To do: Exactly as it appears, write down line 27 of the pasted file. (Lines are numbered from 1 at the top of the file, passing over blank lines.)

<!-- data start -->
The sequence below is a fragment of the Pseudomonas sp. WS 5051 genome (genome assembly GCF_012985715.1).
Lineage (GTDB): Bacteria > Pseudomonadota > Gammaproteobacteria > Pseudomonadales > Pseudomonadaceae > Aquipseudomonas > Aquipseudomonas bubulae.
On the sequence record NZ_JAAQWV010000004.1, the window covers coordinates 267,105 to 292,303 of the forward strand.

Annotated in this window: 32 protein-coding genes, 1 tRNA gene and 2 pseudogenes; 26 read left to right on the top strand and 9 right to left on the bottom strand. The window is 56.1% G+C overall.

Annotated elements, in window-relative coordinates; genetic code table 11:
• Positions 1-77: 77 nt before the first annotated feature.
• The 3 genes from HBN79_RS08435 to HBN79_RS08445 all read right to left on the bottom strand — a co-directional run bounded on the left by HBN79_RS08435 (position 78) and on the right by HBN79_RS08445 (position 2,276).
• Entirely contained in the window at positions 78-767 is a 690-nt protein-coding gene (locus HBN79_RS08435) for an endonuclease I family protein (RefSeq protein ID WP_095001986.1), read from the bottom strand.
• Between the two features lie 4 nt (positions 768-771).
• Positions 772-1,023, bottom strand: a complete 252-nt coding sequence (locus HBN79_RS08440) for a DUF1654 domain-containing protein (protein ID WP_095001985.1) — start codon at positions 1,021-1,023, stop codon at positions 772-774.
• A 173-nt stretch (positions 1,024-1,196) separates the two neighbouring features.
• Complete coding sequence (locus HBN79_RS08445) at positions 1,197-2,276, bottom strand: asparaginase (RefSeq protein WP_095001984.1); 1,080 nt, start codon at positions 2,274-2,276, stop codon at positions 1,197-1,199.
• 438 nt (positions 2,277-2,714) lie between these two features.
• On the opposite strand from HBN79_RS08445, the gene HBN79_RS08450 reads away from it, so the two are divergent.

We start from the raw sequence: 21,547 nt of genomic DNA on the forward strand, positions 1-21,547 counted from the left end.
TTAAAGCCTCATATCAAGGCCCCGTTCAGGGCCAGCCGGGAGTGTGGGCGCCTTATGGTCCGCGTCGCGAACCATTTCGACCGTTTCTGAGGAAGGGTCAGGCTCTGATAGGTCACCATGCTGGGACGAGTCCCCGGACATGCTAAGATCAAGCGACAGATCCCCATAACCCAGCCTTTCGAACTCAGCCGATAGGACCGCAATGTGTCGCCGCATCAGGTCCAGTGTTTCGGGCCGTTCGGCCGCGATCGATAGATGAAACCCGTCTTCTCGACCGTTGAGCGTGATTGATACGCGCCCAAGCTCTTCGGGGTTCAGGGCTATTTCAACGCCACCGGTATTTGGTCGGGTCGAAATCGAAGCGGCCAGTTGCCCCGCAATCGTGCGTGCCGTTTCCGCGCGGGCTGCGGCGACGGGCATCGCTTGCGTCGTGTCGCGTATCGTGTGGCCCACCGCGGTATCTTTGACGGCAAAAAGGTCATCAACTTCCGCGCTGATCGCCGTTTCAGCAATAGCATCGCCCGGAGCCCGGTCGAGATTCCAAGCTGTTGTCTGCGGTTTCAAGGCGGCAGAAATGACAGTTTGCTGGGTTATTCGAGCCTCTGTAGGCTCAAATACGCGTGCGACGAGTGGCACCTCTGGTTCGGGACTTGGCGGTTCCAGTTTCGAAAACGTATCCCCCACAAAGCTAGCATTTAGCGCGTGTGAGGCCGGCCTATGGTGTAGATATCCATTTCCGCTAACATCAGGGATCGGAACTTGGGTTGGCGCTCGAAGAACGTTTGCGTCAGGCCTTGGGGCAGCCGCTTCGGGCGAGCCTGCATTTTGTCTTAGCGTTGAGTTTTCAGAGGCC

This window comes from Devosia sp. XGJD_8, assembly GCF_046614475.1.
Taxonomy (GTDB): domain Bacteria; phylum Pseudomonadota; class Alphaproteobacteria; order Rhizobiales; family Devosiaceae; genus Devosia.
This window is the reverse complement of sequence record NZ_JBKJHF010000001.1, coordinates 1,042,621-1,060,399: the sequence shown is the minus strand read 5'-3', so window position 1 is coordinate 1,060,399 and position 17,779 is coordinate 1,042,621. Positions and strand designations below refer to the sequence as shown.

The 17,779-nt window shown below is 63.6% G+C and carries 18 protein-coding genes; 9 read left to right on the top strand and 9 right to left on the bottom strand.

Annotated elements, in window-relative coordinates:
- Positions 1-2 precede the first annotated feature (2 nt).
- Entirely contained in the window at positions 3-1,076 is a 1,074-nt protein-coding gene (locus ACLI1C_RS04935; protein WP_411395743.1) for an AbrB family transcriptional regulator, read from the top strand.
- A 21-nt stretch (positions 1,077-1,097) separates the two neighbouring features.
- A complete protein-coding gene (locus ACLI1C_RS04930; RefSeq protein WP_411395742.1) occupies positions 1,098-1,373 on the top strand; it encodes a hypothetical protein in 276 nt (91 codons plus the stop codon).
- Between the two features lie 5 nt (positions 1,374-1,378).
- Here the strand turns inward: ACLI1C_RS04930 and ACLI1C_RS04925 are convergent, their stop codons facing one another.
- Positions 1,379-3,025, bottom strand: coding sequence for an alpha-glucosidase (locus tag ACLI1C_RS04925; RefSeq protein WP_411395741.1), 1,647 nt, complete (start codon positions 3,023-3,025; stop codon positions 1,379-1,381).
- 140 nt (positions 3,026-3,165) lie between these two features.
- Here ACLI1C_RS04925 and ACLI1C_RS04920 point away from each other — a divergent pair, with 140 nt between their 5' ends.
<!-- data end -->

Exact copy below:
- Here the strand turns inward: ACLI1C_RS04930 and ACLI1C_RS04925 are convergent, their stop codons facing one another.